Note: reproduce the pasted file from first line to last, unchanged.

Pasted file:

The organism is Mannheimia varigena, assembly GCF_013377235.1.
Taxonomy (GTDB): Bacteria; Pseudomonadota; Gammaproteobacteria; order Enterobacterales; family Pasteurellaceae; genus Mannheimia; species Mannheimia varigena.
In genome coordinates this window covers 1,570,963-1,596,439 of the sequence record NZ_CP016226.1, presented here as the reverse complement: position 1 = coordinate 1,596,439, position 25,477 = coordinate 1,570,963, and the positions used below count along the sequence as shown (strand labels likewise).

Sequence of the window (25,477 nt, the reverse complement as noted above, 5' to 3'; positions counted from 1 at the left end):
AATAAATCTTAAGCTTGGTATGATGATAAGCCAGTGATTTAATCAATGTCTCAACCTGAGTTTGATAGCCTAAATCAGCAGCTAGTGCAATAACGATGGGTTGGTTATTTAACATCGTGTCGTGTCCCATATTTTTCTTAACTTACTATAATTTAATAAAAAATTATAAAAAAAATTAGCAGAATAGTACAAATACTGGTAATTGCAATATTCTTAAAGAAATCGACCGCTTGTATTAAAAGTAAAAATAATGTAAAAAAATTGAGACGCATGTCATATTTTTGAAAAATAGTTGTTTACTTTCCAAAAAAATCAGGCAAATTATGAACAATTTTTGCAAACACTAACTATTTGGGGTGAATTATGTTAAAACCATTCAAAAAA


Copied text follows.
The organism is Mannheimia varigena, assembly GCF_013377235.1.
Taxonomy (GTDB): Bacteria; Pseudomonadota; Gammaproteobacteria; order Enterobacterales; family Pasteurellaceae; genus Mannheimia; species Mannheimia varigena.
In genome coordinates this window covers 1,570,963-1,596,439 of the sequence record NZ_CP016226.1, presented here as the reverse complement: position 1 = coordinate 1,596,439, position 25,477 = coordinate 1,570,963, and the positions used below count along the sequence as shown (strand labels likewise).

Sequence of the window (25,477 nt, the reverse complement as noted above, 5' to 3'; positions counted from 1 at the left end):
AATAAATCTTAAGCTTGGTATGATGATAAGCCAGTGATTTAATCAATGTCTCAACCTGAGTTTGATAGCCTAAATCAGCAGCTAGTGCAATAACGATGGGTTGGTTATTTAACATCGTGTCGTGTCCCATATTTTTCTTAACTTACTATAATTTAATAAAAAATTATAAAAAAAATTAGCAGAATAGTACAAATACTGGTAATTGCAATATTCTTAAAGAAATCGACCGCTTGTATTAAAAGTAAAAATAATGTAAAAAAATTGAGACGCATGTCATATTTTTGAAAAATAGTTGTTTACTTTCCAAAAAAATCAGGCAAATTATGAACAATTTTTGCAAACACTAACTATTTGGGGTGAATTATGTTAAAACCATTCAAAAAA